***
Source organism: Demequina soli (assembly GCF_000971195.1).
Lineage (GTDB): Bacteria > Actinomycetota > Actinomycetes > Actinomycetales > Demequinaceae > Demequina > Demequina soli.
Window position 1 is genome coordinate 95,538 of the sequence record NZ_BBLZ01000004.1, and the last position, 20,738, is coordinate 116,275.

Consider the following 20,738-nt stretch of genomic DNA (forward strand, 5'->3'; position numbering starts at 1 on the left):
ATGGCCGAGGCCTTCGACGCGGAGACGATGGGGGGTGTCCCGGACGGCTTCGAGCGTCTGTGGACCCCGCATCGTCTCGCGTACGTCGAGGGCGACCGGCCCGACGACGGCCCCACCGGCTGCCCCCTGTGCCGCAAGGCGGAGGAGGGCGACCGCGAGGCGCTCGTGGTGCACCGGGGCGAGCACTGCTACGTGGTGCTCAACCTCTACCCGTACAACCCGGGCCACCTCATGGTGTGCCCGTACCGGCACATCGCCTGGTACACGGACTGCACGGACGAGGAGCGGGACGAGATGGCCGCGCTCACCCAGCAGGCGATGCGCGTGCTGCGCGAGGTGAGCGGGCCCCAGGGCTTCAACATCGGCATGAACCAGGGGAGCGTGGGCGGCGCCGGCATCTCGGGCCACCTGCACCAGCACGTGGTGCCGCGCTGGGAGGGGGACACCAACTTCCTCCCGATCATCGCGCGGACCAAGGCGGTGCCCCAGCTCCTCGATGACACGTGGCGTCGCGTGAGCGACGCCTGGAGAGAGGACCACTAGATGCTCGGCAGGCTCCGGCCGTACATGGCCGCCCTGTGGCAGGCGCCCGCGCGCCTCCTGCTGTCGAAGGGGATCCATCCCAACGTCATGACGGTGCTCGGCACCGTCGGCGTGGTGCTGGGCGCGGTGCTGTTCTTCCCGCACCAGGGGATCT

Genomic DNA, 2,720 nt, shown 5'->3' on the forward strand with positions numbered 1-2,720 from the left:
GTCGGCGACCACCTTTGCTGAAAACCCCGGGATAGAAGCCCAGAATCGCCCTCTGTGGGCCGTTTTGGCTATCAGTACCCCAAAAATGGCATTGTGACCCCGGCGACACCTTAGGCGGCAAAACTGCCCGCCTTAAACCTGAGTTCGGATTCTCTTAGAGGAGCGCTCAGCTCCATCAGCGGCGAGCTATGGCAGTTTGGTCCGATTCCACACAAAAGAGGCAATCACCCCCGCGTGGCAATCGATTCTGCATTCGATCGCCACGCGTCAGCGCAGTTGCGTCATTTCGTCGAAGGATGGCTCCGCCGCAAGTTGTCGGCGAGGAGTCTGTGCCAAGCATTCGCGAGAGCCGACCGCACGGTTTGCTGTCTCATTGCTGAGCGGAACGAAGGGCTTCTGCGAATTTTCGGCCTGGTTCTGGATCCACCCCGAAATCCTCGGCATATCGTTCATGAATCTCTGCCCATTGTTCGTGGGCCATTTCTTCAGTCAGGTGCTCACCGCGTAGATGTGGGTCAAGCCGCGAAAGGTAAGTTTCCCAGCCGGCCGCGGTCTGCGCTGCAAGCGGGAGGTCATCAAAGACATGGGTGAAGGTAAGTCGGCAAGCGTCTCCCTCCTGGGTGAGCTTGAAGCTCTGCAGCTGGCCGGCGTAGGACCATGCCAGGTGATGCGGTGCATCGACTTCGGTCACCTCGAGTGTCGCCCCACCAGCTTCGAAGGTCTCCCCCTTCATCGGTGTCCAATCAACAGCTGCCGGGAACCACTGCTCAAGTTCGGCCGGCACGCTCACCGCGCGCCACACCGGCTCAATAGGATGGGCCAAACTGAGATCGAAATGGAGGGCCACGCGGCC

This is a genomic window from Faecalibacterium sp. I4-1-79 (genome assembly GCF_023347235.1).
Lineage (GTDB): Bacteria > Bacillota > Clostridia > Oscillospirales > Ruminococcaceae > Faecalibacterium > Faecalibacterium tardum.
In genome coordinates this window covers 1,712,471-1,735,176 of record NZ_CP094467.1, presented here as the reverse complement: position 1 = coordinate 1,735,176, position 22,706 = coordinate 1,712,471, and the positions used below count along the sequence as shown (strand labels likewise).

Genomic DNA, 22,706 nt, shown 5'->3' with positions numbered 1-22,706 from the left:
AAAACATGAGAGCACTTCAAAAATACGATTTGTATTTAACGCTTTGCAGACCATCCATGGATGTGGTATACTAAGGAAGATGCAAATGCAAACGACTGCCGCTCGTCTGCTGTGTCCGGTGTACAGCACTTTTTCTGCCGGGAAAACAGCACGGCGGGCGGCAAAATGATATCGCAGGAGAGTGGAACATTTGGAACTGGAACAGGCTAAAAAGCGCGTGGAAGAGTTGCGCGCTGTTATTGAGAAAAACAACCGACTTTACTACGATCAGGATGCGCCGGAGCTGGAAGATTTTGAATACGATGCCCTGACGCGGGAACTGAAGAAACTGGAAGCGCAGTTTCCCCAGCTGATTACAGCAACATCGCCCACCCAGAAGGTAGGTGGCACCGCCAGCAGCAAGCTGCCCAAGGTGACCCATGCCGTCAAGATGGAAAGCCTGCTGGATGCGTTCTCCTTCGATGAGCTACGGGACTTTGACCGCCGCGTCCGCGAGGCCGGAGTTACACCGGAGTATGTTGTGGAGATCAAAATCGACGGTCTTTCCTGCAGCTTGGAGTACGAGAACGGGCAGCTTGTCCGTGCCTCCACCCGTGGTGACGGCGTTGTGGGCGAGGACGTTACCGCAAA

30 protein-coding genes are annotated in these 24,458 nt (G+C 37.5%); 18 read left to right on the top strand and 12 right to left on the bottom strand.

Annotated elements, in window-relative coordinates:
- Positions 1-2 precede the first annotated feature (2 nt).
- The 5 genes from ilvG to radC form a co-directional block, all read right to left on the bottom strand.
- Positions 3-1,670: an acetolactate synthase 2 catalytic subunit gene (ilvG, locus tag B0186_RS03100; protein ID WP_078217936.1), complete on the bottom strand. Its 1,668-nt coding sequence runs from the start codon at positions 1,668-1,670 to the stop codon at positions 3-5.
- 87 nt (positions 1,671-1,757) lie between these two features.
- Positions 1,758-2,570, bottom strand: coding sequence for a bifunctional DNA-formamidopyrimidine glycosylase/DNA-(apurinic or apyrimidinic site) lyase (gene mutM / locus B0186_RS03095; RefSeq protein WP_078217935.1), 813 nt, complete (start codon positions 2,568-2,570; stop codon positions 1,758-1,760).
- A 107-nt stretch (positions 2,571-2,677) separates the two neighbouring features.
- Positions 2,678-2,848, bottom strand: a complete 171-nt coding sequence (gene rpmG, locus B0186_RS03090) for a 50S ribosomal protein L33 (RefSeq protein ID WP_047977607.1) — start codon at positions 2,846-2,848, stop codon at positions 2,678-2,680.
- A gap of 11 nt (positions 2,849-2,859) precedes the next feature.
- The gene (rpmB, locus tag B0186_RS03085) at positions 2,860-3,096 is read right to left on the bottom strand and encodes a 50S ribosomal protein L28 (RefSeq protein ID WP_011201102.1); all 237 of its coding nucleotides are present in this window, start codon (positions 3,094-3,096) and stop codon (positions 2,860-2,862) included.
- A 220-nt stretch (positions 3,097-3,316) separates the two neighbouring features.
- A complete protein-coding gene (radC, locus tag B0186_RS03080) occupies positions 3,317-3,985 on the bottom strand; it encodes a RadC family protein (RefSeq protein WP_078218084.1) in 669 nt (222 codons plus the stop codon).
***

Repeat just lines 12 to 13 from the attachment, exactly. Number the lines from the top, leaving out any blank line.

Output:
AAAACATGAGAGCACTTCAAAAATACGATTTGTATTTAACGCTTTGCAGACCATCCATGGATGTGGTATACTAAGGAAGATGCAAATGCAAACGACTGCCGCTCGTCTGCTGTGTCCGGTGTACAGCACTTTTTCTGCCGGGAAAACAGCACGGCGGGCGGCAAAATGATATCGCAGGAGAGTGGAACATTTGGAACTGGAACAGGCTAAAAAGCGCGTGGAAGAGTTGCGCGCTGTTATTGAGAAAAACAACCGACTTTACTACGATCAGGATGCGCCGGAGCTGGAAGATTTTGAATACGATGCCCTGACGCGGGAACTGAAGAAACTGGAAGCGCAGTTTCCCCAGCTGATTACAGCAACATCGCCCACCCAGAAGGTAGGTGGCACCGCCAGCAGCAAGCTGCCCAAGGTGACCCATGCCGTCAAGATGGAAAGCCTGCTGGATGCGTTCTCCTTCGATGAGCTACGGGACTTTGACCGCCGCGTCCGCGAGGCCGGAGTTACACCGGAGTATGTTGTGGAGATCAAAATCGACGGTCTTTCCTGCAGCTTGGAGTACGAGAACGGGCAGCTTGTCCGTGCCTCCACCCGTGGTGACGGCGTTGTGGGCGAGGACGTTACCGCAAA

30 protein-coding genes are annotated in these 24,458 nt (G+C 37.5%); 18 read left to right on the top strand and 12 right to left on the bottom strand.